By prioritizing the survivors’ consent, safety, and healing, TJ ensures that carceral culture and systems aren’t recreated within communities.
Modeling Different Approaches To Harm
Transformative justice is not one type of response, explains Ejeris Dixon, Executive Director of Vision Change Win.
“We use transformative justice depending on what has happened,” Dixon told Shadowproof. “This can mean accountability processes, ways that we protect and interrupt violence in the moment through de-escalation or bystander intervention, ways that we can support survivors to heal, and structures that we create for communities to address violence, harm, and emergencies outside of the carceral state.”
On an individual level, Je’Kendria explains that survivors lead the process, explaining what they need to feel safe. On a larger community scale, they say it can look like “creating consistent containers for people to engage in co-learning, co-processing, and co-conspiring around upholding principles of collective safety and wellness. Communities have to be ready to pause, to assess and be accountable, to [create] shared agreements, principles, and methods that facilitate safety for everyone.”
To Je’Kendria, this internal processing and work is paramount in collectives that organize externally as well.
A common refrain about transformative justice and other alternatives to carcerality is that they would only work in a utopia, or that they have never been used effectively. Though TJ generally requires community buy-in and consent of all of those involved, it’s untrue that alternatives to state solutions are not being practiced.
Raven points out that “trans and queer people of color, especially those who are sex working, disabled, and housing insecure, have always known that we could not rely on policing for safety, and so we experiment frequently with many other strategies to keep each other safe.”
“Many of these folks may not have known or used the terms ‘transformative justice,’” Dixon adds. “But if we ask folks what they worked on, we will hear these practices in their answers.”
Apart from engaging in community accountability and TJ processes, other non-carceral responses to harm can look like shared housing models that provide safety and stability to people by helping them rapidly exit houselessness.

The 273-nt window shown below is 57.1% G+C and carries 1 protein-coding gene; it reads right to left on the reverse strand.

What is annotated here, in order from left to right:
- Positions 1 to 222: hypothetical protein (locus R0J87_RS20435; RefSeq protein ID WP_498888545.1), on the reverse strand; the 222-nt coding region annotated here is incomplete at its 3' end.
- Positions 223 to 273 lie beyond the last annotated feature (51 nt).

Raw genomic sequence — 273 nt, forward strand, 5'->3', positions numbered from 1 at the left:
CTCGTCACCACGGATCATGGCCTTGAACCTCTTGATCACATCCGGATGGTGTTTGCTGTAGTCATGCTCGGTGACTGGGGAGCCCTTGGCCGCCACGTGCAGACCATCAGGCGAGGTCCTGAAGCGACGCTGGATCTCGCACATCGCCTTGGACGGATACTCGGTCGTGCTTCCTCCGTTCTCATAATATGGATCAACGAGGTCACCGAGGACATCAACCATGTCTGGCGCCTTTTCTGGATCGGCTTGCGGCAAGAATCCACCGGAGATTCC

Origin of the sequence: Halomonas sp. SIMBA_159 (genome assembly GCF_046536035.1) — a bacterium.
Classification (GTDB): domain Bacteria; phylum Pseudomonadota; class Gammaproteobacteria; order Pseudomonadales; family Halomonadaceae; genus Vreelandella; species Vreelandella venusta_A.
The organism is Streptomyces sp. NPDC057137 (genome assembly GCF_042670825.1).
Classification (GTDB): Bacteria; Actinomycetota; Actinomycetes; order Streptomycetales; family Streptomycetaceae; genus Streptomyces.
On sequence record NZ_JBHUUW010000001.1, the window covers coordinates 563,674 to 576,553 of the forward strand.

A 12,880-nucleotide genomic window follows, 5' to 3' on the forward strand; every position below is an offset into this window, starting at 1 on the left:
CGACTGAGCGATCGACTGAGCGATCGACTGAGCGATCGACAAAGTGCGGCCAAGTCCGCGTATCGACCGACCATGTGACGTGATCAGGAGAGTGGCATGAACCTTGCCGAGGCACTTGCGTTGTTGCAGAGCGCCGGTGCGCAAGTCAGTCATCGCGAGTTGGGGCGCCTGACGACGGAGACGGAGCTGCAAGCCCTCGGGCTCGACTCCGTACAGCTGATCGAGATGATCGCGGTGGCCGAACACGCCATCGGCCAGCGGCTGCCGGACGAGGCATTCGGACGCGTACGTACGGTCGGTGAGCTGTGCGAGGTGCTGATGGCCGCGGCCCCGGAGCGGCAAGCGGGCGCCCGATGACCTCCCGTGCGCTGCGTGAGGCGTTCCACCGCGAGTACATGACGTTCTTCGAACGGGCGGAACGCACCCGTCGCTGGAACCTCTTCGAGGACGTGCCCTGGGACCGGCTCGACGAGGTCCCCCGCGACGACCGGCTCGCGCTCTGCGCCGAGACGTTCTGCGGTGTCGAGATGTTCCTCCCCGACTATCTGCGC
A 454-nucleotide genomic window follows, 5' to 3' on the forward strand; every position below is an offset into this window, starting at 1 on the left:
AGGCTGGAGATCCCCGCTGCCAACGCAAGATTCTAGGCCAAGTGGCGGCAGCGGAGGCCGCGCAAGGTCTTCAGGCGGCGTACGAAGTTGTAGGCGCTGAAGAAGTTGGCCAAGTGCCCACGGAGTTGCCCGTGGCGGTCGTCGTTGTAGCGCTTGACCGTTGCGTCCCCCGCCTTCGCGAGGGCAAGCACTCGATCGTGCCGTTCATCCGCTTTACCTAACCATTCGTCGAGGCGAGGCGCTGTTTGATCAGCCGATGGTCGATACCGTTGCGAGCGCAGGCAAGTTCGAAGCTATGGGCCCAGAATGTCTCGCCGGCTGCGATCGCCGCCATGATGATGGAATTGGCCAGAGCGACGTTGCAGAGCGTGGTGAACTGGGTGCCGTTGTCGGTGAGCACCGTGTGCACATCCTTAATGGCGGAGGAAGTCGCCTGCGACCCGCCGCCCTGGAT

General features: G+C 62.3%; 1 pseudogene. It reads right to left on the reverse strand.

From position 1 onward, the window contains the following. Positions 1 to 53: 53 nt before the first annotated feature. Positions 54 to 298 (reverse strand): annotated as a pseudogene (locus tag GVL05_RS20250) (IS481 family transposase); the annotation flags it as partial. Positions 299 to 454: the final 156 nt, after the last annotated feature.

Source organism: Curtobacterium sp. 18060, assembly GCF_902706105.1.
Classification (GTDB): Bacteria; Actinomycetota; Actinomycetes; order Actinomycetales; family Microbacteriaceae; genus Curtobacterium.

It can also look like public calls for consequences. In these instances, people use the strength and reach of their combined platforms in an attempt to impose consequences on powerful individuals, who will not take accountability for engaging in harm.
Abolitionists are keenly aware that some people who engage in abuse will continue their harmful behaviors. That’s why TJ practitioners still believe in boundaries and consequences.
Je’Kendria emphasizes that consequences should be “a series of steps grounded in minimizing future harm, taking power away from the harm-doer, and increasing the survivor’s agency and ability to thrive. This is different from punishment because to punish someone is to dehumanize, villainize, and inflict more harm on someone.”
She offered examples of consequences, including “the harm doer moving out of a housing situation, stepping down from a job, making a statement to every group they’re a part of disclosing the harm they caused, taking a break from social spaces where the survivor is present, dispersing funds to the survivor or to survivor-centered work, moving to another city,” and “gathering a dedicated group of accountability partners.”
These steps require acknowledgment of the harm, as well as intentional and explicit actions to rectify it. According to Je’Kendria, this is something that punishment does not and cannot accomplish.
“Consequences for gendered violence don’t naturally occur in a cis heteropatriarchal society,” Raven told Shadowproof. ”We have to actively disrupt oppressive behaviors and create consequences to keep people safe.”
To her, such consequences can include the removal of someone engaging in abuse from spaces where they have power or access.
Since many people who engage in abuse are able to continue harming others and avoid taking accountability by expanding their access to important positions on multiple platforms, it can be important to deplatform them on social media, magazines, podcasts, and other media.
But experimentation is still necessary, as are adequate resources, to attempt to refine and increase the capacity of these approaches.
Je’Kendria sees this as “rigorous study and training to continuously evolve in collective understanding of community safety and accountability…healing spaces that are proactive and address ancestral trauma…radical consent and Black queer feminist trainings as a requirement for entering a movement space (shoutout to BYP100!).”